Economic news

February 3, 2016

Statistics Canada is about to add some extra context to the economic intelligence available to data users.

Tomorrow, Statistics Canada will release Canadian Economic News (CEN), a curated monthly selection of economic events and market developments. It will cover broad interests—major business announcements, policy rate changes, budget announcements and financial market developments—that were in the news in the previous month.

CEN will be released monthly on StatCan’s website, through the feature “Behind the data.

Setting the context

The information that CEN highlights comes entirely from public sources and does not include any protected information that has been provided to Statistics Canada by survey respondents. It is the kind of headline news that you might see on the front page or in the business section of a newspaper.

The content highlighted in CEN has been selected by analysts who work in Statistics Canada's current economic analysis group. And, while the individual news items may be known, CEN is designed as a monthly summary of major developments. The objective of CEN is to provide contextual information for analysts, media and other data users to support their assessments of short- and longer-term changes in the economy.

While most of the news items highlighted will have a national focus, the team will also be mindful of the relative impact that economic events have on different regions―plant start-ups and closings may have a larger impact in smaller communities, compared with similar events in a large city.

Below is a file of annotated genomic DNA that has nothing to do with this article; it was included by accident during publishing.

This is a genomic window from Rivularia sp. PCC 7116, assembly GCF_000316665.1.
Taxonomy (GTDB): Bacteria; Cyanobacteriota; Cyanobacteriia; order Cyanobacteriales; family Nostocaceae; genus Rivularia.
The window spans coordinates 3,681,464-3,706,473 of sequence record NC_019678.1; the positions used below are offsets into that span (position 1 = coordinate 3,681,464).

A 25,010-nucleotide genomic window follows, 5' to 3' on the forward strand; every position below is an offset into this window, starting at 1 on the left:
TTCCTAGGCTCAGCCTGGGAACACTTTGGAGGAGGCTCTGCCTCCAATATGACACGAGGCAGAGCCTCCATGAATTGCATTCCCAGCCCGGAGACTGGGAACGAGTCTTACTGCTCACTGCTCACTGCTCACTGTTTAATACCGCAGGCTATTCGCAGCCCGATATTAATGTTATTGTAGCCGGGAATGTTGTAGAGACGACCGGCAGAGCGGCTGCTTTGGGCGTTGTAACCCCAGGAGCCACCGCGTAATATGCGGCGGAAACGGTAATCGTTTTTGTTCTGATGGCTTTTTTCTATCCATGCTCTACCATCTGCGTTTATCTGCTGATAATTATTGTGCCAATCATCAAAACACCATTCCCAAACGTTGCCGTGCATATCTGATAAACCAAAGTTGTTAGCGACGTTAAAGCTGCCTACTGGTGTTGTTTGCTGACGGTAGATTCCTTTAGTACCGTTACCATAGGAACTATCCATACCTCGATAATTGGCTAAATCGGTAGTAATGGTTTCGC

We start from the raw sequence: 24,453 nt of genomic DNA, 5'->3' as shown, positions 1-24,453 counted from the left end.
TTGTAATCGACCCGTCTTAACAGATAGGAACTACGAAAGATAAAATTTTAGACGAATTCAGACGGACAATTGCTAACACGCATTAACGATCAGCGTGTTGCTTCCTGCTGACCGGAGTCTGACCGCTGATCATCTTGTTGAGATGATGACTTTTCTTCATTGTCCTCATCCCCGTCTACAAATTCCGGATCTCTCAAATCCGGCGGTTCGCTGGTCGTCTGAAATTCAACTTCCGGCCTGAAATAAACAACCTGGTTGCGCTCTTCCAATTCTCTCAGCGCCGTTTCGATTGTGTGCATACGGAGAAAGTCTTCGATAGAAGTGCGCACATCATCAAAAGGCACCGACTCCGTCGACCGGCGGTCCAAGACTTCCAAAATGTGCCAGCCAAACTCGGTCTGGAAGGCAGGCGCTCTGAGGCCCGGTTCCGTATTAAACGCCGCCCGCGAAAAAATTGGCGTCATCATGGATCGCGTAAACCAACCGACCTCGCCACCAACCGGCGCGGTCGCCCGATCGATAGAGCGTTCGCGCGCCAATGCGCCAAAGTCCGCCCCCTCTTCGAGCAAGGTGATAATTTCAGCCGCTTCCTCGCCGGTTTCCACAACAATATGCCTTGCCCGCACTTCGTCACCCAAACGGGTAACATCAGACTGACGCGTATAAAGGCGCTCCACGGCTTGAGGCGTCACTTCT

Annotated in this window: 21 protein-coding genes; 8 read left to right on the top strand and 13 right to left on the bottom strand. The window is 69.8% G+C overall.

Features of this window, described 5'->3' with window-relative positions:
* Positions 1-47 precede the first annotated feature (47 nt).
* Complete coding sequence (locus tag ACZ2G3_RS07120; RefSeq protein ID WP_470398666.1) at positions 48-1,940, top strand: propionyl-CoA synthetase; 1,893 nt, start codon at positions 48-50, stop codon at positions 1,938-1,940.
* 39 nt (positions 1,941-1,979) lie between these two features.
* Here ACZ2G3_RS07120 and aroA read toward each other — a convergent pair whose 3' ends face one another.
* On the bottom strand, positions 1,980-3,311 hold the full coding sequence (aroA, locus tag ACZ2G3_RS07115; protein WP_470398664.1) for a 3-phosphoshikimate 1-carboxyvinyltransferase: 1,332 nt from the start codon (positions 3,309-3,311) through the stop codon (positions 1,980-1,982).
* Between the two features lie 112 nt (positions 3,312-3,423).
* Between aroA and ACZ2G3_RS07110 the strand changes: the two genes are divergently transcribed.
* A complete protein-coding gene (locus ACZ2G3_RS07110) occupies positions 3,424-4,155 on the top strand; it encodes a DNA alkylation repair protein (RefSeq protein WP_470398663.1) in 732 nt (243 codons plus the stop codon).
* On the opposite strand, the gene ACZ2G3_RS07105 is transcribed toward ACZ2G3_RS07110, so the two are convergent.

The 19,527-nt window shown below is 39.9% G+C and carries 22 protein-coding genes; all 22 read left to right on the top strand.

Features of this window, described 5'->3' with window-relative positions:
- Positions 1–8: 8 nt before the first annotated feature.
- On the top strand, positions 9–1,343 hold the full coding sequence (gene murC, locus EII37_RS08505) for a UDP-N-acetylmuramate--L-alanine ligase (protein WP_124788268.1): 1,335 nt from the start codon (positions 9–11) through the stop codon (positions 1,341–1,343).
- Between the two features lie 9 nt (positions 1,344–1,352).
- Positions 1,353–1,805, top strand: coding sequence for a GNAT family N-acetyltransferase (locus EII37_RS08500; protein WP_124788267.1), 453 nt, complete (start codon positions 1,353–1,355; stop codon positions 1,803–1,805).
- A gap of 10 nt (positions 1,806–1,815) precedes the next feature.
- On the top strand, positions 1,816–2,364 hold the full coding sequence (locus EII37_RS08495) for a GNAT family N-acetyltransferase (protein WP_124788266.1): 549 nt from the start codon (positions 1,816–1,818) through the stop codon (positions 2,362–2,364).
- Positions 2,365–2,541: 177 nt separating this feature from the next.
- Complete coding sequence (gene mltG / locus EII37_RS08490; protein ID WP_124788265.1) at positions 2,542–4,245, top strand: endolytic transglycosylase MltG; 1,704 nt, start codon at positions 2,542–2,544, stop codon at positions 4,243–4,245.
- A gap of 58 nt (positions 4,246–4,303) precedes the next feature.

Guy Gellatly, who leads the team that is developing CEN, says Statistics Canada is not attempting to draw a direct line between this economic news and the data released every month by the agency.

"But the collection of events and information may be something that users want to keep on their radar screens and take into account when they look at the numbers," Mr. Gellatly adds. "It also makes it easier for analysts to look back and consider the context for today's numbers. We see real value in having this information in an inventory, so if you are looking at broader movements over a quarter or a six-month period, you can look back and remind yourself of what was happening early on in that period..."

Providing new tools

Month to month, CEN is not meant to be comprehensive. The selected news may focus on certain topics based on developments that month. For example, oil and gas, retail, or manufacturing news could be noted.

So what might be highlighted in economic news?

  • major corporate announcements
  • policy announcements from governments
  • policy interest rate changes
  • exchange rate movements
  • crude oil prices
  • changes to provincial credit ratings
  • weather events that might affect businesses and consumers
  • U.S. and international news that may be relevant to the Canadian economy

The absence of a particular event from the inventory should not be interpreted that the event is not relevant or significant to current economic conditions.

For Statistics Canada data users, CEN provides another tool to shed some additional and contextual light on Canada's economy. "It is in the spirit of providing different sets of tools for users to support analysis," Mr. Gellatly says.

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